The 21-year-old who suffers from bipolar disease and has a history of drug abuse was rushed to Enniskillen's South West Acute Hospital in the early hours of Sunday morning and placed on a life-support machine after he consumed a cocktail of alcohol and tablets, including: Propranolol (used for treating anxiety), Depakote (for seizures), Fluoxetine (an anti-depressant), Diazepam (valium) and Olanzapine (for bipolar disease).
Fortunately he pulled through but the effects of what happened at the weekend linger on.
"I am not asking for help, I am begging for help. I don't know what to do, I don't want to have to bury my son," said his distraught mother in a frank interview with The Impartial Reporter.
The mother who feels "powerless and scared" was enjoying a holiday in Co. Antrim and had no knowledge of what was happening until her daughter phoned to break the news.
"She was sobbing her wee heart out, I dropped the phone and ran to the car. All I wanted was to wave a magic wand and be right by his side but I had to make the three hour journey home first. What goes through your mind? It is indescribable; I didn't know if he was going to be alive when I got home. I wanted to know why -- why did he do it? A thousand questions go through your mind," she said.
Walking down the corridors of the hospital, knowing her son was in a serious condition was difficult for this mother but nothing, she says, prepared her for seeing him on the life-support machine.
"It was terrible; he looked like a wee baby lying on the bed. He was covered in tubes and wires and looked so helpless and vulnerable. I just wanted to take him in my arms and make everything alright but I knew I couldn't. Even now I know I can't, I can't make everything alright again".
She took her son in her arms and told him she loved him. "I said to him: What are you trying to do to your oul mummy? He didn't respond to me. He was unconscious. We were told at the hospital that he had taken an awful lot of tablets and was very lucky to be alive."
When he was moved down to the medical ward his mother tried to talk to him.
"I rubbed his face, he tried to open his eyes, and I asked him why he had done it and do you know what he said to me? 'Because I wanted to die mummy, I'm sorry, I love you'. How does any mother feel hearing that? You want to blame somebody. Maybe I shouldn't have been away but when I spoke to him the day before he was in high spirits. I reminded him about his wee nephew, I said, do you not want to see him growing up? Do you want to leave him behind? I wanted to give him a reason not to do it again."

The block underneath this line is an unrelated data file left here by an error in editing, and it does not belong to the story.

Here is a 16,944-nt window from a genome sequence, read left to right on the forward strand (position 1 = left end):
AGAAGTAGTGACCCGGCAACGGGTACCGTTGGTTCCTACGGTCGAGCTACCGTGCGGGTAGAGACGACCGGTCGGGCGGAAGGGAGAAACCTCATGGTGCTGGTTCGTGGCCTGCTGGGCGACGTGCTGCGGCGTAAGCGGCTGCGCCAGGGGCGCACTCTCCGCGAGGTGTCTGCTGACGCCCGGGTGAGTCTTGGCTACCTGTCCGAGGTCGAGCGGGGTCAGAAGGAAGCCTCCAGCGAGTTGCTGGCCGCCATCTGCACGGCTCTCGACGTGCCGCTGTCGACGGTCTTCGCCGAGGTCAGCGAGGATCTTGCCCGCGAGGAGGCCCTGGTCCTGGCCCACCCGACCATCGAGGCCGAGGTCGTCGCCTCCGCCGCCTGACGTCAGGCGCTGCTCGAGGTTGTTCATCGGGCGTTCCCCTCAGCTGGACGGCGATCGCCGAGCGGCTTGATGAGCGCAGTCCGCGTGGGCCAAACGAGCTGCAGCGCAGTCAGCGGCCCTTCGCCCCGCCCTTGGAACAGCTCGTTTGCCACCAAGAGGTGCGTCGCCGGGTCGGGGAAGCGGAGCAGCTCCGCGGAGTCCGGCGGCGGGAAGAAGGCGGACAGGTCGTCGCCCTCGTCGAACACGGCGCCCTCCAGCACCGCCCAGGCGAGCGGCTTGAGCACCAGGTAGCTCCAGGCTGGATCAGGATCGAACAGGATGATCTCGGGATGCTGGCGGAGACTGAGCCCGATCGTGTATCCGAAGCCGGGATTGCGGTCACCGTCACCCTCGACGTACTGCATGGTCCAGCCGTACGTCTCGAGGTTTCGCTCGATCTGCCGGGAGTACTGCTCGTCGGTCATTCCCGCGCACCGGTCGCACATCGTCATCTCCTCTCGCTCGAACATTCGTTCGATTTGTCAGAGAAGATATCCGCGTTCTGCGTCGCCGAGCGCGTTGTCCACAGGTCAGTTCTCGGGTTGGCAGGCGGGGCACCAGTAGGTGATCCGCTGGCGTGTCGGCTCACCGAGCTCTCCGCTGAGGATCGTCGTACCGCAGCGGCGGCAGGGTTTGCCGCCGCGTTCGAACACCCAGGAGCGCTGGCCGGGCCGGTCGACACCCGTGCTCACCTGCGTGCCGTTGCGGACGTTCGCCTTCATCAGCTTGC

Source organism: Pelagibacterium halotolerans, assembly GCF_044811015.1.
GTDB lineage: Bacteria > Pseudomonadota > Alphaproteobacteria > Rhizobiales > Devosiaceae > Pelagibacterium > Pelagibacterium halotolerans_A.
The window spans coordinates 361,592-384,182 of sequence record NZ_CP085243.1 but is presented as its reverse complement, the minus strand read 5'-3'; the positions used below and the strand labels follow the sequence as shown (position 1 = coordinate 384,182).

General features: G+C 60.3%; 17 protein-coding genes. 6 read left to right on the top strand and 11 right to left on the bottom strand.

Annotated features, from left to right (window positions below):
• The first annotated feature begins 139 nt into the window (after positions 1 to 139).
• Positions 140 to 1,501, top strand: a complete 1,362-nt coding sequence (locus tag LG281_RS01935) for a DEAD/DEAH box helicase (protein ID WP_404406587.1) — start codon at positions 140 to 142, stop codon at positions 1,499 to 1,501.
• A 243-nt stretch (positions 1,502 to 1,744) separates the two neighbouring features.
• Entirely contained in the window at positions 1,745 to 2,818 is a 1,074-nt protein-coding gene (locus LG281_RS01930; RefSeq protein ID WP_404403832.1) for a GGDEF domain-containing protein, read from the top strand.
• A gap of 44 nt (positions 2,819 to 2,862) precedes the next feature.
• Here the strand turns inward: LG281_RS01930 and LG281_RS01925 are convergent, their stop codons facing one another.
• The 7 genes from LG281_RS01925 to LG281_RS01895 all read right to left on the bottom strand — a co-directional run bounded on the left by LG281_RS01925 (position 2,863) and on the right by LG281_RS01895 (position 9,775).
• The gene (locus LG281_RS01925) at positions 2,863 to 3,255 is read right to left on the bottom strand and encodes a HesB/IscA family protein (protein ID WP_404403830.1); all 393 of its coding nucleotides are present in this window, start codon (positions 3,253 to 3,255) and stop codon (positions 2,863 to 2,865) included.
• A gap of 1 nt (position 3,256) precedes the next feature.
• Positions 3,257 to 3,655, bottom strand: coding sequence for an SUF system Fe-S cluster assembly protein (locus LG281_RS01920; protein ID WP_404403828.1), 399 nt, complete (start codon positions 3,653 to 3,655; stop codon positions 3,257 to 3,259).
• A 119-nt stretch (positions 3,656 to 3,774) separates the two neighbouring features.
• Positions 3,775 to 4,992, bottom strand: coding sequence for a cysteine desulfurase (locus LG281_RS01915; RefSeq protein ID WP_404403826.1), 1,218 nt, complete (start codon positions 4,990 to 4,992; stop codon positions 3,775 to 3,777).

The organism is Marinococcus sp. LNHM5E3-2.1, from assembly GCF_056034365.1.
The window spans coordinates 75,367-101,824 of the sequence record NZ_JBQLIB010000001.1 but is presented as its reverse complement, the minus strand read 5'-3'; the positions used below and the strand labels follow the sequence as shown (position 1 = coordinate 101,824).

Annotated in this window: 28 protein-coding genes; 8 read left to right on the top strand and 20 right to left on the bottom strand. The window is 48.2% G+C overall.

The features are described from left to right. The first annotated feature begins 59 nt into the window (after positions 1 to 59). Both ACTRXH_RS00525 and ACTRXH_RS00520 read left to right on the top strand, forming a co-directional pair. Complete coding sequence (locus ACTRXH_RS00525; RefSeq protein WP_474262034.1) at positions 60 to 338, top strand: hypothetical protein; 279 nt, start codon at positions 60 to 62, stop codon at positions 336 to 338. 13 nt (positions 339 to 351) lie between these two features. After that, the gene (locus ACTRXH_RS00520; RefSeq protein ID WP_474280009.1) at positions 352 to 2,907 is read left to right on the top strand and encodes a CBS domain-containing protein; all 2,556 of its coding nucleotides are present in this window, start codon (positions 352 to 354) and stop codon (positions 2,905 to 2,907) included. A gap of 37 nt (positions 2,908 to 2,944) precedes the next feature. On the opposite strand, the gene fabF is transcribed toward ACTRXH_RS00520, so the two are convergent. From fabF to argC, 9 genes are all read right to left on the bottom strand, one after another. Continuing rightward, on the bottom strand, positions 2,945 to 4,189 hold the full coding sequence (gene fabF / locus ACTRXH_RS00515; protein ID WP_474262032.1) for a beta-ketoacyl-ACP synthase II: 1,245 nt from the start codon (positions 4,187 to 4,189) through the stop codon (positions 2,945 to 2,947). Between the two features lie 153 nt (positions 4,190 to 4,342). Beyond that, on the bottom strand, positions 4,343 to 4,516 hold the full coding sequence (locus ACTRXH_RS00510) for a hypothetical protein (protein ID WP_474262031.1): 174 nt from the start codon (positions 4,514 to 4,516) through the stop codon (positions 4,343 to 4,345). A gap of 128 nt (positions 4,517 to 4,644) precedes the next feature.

She is at a loss as to why her son feels this way but believes his bipolar is "bringing him down".
And after he was discharged a day later she has questioned the support available to patients and their families in Fermanagh.
"Am I getting enough support? Is my son getting enough support? Absolutely not. Every time you lift the paper some young lad or girl has taken their own life. I can see why: they are not getting the support they need. I spoke to his GP and she said it was an absolutely disgrace that he was discharged a day later and asked him if I was making a formal complaint - I am."
She claimed when her son was discharged his speech was still slurred and he was shaky on his feet.
"He should have been sectioned to give me time to put something in place to care for him when he got home. I asked a member of staff: who trains me to deal with this? I have no experience of working with people who are mentally ill. She told me to speak to my doctor - that was the help I got.
"I am worried that my son is going to do the same again; I am walking about keeping him by my side 24/7. I shouldn't have to do this but if it keeps my son alive I will do it. Do I sit with him when he's asleep? Does he sleep in my bedroom? He has tried it three times so of course he is going to try it again and that scares me," she said.
This mother contacted The Impartial Reporter in the hope that sharing her story would not only raise awareness of the issue but come as some sort of comfort to anyone in Fermanagh that has experienced something similar. If you need someone to talk to then speak out. Lifeline can be contacted on 0808 808 8000 24 hours a day, 7 days a week and calls are free from all landlines and mobile phones. Samaritans can be contacted on 08457 90 90 90. Alternatively, you can log on to www.help4kids.co.uk, www.heads-away-just-say.com, www.heademotionalwellbeing.com or www.mindingyourhead.info.